I really like the theory about why the spiny anteater doesn’t dream…
So I’m disappointed that someone has poked holes in it.
The spiny anteater (also known as the echidna) was one of only two mammals that didn’t show rapid-eye movement patterns in their sleep. The other was the duckbill platypus.
Since the echidna and the platypus didn’t have REM, they apparently didn’t dream.
The spiny anteater also has the largest prefrontal cortex in relation to brain size of all animals except humans. You can think of the prefrontal cortex as “the thinking part of the brain”.
But despite this extra brain mass, the spiny anteater is no rocket scientist.
So one theory is: the spiny anteater needs the extra brain space to process information that would, in other mammals, be processed during dream sleep.
Taking this idea further, some researchers believe that dreaming evolved so that mammalian brains could remain relatively small and yet process larger and larger amounts of information.
Sounded good, until…
…J.M. Siegel, of the Center for Sleep Research at UCLA, re-tested the echidna and found brain wave patterns that were similar to those found during REM sleep. These REM-like periods come in short bursts.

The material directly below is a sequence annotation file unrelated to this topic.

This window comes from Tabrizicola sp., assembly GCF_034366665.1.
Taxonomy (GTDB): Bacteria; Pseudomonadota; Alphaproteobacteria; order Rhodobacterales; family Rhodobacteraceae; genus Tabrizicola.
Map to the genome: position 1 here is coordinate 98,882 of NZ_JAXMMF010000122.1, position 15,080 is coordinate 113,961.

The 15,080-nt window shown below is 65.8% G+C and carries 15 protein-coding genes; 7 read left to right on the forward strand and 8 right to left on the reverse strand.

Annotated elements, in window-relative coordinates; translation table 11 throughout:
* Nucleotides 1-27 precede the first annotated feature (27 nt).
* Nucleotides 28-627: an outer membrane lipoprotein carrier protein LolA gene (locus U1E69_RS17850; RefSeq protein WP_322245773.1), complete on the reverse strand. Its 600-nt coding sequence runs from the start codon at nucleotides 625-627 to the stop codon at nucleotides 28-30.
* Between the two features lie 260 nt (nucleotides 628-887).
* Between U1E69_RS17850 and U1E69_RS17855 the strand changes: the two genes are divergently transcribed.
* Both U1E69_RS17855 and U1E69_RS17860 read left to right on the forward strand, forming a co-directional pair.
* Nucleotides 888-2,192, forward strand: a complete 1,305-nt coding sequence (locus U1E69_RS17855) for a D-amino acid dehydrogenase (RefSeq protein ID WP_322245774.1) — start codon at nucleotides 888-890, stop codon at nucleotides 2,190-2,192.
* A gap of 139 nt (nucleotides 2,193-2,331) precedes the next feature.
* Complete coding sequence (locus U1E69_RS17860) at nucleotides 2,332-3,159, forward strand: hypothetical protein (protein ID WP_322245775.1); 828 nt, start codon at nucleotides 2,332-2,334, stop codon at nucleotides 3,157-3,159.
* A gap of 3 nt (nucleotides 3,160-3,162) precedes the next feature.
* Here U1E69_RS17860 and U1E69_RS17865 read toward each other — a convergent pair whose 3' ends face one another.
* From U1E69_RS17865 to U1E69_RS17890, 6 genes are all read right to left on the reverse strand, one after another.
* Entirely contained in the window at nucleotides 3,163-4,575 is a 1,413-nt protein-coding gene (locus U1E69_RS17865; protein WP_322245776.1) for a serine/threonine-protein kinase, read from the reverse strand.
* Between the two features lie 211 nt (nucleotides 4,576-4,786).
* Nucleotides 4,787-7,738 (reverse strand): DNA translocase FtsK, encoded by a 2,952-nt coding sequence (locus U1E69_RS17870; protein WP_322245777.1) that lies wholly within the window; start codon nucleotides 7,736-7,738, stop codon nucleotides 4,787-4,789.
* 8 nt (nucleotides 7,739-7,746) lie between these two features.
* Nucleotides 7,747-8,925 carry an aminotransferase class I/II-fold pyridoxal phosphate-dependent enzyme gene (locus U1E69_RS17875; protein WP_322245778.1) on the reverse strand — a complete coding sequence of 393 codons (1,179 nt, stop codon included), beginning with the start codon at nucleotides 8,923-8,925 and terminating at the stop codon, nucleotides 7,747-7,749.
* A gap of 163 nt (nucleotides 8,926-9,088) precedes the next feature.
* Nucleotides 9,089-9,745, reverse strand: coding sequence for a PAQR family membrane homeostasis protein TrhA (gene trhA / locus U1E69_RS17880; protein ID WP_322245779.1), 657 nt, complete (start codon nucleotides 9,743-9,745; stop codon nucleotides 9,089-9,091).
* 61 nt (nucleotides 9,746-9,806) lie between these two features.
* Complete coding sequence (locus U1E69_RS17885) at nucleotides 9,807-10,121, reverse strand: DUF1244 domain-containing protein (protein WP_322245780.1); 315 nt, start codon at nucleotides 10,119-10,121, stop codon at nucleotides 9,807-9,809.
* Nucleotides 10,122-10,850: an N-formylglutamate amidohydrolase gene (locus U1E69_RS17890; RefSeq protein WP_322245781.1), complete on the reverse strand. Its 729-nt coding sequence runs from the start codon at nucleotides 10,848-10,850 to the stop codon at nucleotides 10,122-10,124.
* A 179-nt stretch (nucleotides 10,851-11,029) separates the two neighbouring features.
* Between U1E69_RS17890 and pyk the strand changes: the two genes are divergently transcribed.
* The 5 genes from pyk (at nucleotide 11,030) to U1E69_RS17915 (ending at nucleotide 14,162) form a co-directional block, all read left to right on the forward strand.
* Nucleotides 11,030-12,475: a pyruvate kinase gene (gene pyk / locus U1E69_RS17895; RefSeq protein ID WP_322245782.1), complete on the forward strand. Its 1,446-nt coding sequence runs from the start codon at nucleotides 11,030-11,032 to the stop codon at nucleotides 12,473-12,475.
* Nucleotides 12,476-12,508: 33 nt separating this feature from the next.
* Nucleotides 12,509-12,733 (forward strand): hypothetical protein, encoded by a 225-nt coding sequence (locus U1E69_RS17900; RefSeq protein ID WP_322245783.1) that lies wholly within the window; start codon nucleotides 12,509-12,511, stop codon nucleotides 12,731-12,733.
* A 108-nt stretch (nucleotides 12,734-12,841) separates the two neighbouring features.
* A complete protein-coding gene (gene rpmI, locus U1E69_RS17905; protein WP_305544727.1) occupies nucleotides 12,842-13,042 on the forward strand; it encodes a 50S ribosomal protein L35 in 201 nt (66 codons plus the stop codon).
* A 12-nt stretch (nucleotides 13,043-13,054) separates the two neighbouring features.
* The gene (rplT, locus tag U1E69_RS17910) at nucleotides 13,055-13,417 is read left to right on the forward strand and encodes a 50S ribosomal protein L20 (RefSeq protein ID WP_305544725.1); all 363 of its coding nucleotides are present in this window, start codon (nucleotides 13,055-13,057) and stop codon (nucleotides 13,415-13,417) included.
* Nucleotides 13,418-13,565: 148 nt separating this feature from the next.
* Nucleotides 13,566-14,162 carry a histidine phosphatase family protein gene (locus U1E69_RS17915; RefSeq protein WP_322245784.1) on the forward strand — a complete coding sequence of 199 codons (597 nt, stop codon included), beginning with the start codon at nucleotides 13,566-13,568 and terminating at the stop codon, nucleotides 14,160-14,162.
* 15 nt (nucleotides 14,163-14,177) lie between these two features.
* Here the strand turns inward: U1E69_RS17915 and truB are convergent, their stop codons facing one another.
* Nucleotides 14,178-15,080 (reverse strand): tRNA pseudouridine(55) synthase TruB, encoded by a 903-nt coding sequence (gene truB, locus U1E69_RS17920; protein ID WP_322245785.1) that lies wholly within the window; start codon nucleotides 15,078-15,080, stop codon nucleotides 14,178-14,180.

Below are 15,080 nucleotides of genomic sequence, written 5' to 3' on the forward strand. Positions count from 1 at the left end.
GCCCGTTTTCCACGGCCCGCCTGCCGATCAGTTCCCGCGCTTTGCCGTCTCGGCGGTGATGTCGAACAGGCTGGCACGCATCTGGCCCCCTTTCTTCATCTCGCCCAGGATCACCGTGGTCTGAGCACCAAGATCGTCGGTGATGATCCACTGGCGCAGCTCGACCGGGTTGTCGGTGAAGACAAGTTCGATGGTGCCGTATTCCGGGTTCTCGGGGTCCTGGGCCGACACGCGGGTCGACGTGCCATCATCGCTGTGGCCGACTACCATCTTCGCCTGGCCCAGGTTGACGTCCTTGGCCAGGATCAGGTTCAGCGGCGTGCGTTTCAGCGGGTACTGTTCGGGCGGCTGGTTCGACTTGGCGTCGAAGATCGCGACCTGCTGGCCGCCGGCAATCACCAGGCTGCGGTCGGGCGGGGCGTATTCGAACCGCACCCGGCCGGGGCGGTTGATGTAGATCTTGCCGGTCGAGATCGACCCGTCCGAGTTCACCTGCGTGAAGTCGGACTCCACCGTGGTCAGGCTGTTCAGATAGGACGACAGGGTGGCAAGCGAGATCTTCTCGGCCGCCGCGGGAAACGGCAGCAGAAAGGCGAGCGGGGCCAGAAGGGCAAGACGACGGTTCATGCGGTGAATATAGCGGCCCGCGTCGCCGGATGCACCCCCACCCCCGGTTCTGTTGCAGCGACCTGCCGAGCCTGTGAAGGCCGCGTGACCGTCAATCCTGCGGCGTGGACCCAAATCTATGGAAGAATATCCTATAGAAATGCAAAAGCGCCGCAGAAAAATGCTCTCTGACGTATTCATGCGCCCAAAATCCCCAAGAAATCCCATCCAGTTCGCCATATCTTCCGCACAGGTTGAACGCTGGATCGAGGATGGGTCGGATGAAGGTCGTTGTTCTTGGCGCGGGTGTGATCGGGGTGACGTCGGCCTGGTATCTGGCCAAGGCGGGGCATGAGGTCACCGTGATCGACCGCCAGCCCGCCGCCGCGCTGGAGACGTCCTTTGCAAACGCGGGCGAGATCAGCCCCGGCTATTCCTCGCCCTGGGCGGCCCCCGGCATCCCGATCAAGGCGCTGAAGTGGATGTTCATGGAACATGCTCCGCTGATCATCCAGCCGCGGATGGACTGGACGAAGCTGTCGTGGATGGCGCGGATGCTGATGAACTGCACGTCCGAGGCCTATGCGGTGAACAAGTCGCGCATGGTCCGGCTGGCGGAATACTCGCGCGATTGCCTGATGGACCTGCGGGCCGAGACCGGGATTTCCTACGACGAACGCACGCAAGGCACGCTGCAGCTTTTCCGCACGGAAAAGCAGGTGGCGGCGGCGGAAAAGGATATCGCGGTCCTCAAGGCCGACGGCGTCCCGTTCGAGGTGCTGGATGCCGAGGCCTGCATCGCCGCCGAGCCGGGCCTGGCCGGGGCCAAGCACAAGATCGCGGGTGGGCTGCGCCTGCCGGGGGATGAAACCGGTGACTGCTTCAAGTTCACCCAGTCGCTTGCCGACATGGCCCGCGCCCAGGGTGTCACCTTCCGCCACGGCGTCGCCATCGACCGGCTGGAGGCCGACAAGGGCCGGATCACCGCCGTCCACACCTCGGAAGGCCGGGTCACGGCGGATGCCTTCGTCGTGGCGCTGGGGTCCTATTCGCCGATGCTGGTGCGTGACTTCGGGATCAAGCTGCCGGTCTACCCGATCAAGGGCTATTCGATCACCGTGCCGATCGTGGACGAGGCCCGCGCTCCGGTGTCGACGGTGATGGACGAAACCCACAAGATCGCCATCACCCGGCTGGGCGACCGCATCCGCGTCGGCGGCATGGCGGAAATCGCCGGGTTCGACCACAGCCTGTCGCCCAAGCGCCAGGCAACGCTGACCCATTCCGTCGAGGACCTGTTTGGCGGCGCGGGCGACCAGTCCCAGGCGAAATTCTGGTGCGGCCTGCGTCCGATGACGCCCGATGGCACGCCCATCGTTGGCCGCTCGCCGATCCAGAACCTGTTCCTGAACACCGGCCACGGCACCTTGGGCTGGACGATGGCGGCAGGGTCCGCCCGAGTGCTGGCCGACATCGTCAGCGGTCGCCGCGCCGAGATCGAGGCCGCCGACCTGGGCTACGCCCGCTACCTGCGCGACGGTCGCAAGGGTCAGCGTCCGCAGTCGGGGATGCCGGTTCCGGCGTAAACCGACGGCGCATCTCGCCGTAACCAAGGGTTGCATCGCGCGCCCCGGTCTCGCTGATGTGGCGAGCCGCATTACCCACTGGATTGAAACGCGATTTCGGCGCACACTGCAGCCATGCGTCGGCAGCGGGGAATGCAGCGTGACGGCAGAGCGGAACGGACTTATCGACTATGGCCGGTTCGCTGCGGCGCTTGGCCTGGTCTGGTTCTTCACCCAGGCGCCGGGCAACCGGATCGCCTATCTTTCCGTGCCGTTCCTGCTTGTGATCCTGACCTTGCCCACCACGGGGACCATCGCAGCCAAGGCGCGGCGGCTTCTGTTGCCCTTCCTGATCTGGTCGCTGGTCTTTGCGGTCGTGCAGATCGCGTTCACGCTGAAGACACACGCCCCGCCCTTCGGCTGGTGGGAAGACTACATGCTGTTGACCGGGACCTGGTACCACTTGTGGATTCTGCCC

So it looks like the spiny anteater does manage sneak in some brief periods of dream sleep.
Dr. Siegel speculates that the echidna developed this type of REM sleep as a survival technique.
The echidna is often exposed to danger from predators. So it needs to be able to wake quickly and move. That would be difficult during a prolonged period of REM sleep.
Typically, predatory animals have more REM while the animals they prey upon have less REM.
So why then does the spiny anteater need such a large brain? I’m sure someone out there is still working on that one. I’m also guessing there are researchers who would disagree with Siegel’s conclusions.
As for the duckbill platypus…
…I don’t know about its brain size. However, recent tests show REM-like patterns in the platypus as well.
One can just imagine the little platypus being hooked up to all kinds of wires and electrodes.
© 2011, Michael R. Patton